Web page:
Porsche 911 GT3 RS
This review comes live from Dunsfold Aerodrome, better known as the Top Gear test track. And I am the star in a reasonably priced car.
Hang on… ‘star’? Granted, I’m A Celebrity won’t be calling anytime soon, but everyone deserves their 15 minutes.
And, um… ‘reasonably priced’? Well, the Porsche 911 GT3 RS costs a not-insignificant £178,500, but when you consider it could potentially beat The Stig’s lap record – embarrassing several hypercars in the process – it looks almost good value.
Can you feel the force?
Indeed, the frenzied buzz and long waiting lists that accompany any new Rennsport model mean that, if you’re one of the chosen few allocated a GT3 RS, you could sell it for a tidy profit. But that’s quite enough cold-blooded consumer advice. Honestly, the GT3 RS is far too exciting to treat as an investment piece.
I mean, just look at it. The monstrous rear spoiler is even more extreme than that bolted to a Le Mans-spec 911 RSR, with active flaps that pop up to boost cornering grip or lie flat to reduce drag. In fact, every surface on the car’s body is peppered with aero addenda, from the cutouts behind the front wheels to the toothy rear diffuser. Its street presence is off the scale.
The result is a level of downforce seldom seen in a road-legal car. At 177mph, the RS has an additional 860kg compressing its Cup 2 tyres into the tarmac. That’s approximately the weight of a Lotus Elise, or three times more than a ‘standard’ GT3.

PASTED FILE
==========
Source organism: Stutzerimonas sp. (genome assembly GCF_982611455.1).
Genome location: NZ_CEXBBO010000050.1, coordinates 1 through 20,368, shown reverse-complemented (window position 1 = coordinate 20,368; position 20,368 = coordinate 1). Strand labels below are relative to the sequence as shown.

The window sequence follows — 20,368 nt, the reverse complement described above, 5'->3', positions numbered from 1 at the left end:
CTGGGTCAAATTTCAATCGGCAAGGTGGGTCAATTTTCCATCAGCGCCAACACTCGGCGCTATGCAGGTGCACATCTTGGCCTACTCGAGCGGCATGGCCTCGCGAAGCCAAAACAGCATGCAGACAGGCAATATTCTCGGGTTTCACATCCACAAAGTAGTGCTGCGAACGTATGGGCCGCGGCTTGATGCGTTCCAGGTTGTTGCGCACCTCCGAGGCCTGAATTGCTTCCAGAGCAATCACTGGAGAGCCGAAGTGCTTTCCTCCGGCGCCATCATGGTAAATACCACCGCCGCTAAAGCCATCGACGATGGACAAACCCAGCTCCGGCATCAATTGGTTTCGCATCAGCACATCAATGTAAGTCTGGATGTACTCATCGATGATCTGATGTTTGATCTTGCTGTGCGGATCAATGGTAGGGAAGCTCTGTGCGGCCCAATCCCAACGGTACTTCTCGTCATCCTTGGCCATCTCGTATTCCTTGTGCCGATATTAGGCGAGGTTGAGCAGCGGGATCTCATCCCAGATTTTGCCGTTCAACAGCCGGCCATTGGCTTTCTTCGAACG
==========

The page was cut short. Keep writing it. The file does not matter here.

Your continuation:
At the Nurburgring, it translates into a lap time of 6min 44.8sec – only six seconds slower than the Manthey-modified 911 GT2 RS that holds the production car record.
Döttinger Höhe to Dunsfold
The new RS also introduces a level of configurability more akin to a racing car. Four rotary buttons on the steering wheel allow you to adjust the dampers for compression and rebound, tighten the lock rate of the limited-slip differential and control the traction and stability systems. Perfect if you’re tackling the Karussell one day and, er, Gambon the next.
Its chassis may have gone digital, but the 911’s engine remains resolutely analogue: a naturally aspirated 4.0-litre flat-six that revs to a stratospheric 9,000rpm.
Power output climbs by a modest 15hp to 525hp, although a top speed of 184mph is actually 14mph slower than the GT3 – blame the drag generated by all that aero. Reinforcing its focus on lap times, the RS only comes with the paddle-shift PDK transmission.
I warm up with a few laps in a 911 GT3 Touring that Porsche has helpfully brought along for comparison. The circuit seems tighter and more cambered than it looks on TV, with a hump on the exit of Hammerhead that threatens to throw the car off-balance. The Touring feels balanced, progressive and ferociously quick, but I’m itching to try its shoutier sibling.
My ability might be closer to Captain Slow than The Stig, but my lap times are undoubtedly quicker. Whether all that downforce actually makes the RS more fun is debatable, but the ability to constantly tweak its set-up certainly adds an extra dimension to track driving. In my time at Dunsfold, I barely scratched the surface.
I suspect the smaller and (slightly) less aggressive Cayman GT4 RS is a more rewarding road car. But on a track, the new 911 GT3 RS reigns supreme. And on that bombshell…
Keyword: Porsche 911 GT3 RS 2022 review